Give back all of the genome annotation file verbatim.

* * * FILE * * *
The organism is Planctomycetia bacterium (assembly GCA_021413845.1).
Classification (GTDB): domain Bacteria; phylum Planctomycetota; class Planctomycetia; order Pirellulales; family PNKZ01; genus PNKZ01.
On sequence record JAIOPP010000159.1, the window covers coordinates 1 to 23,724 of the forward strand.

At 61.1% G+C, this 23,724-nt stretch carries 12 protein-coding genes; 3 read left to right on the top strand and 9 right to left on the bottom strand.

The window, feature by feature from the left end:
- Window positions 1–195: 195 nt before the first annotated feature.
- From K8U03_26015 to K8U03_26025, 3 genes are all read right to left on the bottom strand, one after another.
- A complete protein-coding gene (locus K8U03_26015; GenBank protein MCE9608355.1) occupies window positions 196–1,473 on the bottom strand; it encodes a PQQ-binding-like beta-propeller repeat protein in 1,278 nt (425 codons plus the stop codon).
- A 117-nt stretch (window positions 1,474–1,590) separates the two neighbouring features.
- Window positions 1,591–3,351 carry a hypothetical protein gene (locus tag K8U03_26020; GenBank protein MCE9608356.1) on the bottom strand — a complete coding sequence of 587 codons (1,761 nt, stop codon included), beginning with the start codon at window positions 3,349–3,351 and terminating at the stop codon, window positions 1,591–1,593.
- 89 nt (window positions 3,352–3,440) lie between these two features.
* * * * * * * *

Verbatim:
The organism is Planctomycetia bacterium (assembly GCA_021413845.1).
Classification (GTDB): domain Bacteria; phylum Planctomycetota; class Planctomycetia; order Pirellulales; family PNKZ01; genus PNKZ01.
On sequence record JAIOPP010000159.1, the window covers coordinates 1 to 23,724 of the forward strand.

At 61.1% G+C, this 23,724-nt stretch carries 12 protein-coding genes; 3 read left to right on the top strand and 9 right to left on the bottom strand.

The window, feature by feature from the left end:
- Window positions 1–195: 195 nt before the first annotated feature.
- From K8U03_26015 to K8U03_26025, 3 genes are all read right to left on the bottom strand, one after another.
- A complete protein-coding gene (locus K8U03_26015; GenBank protein MCE9608355.1) occupies window positions 196–1,473 on the bottom strand; it encodes a PQQ-binding-like beta-propeller repeat protein in 1,278 nt (425 codons plus the stop codon).
- A 117-nt stretch (window positions 1,474–1,590) separates the two neighbouring features.
- Window positions 1,591–3,351 carry a hypothetical protein gene (locus tag K8U03_26020; GenBank protein MCE9608356.1) on the bottom strand — a complete coding sequence of 587 codons (1,761 nt, stop codon included), beginning with the start codon at window positions 3,349–3,351 and terminating at the stop codon, window positions 1,591–1,593.
- 89 nt (window positions 3,352–3,440) lie between these two features.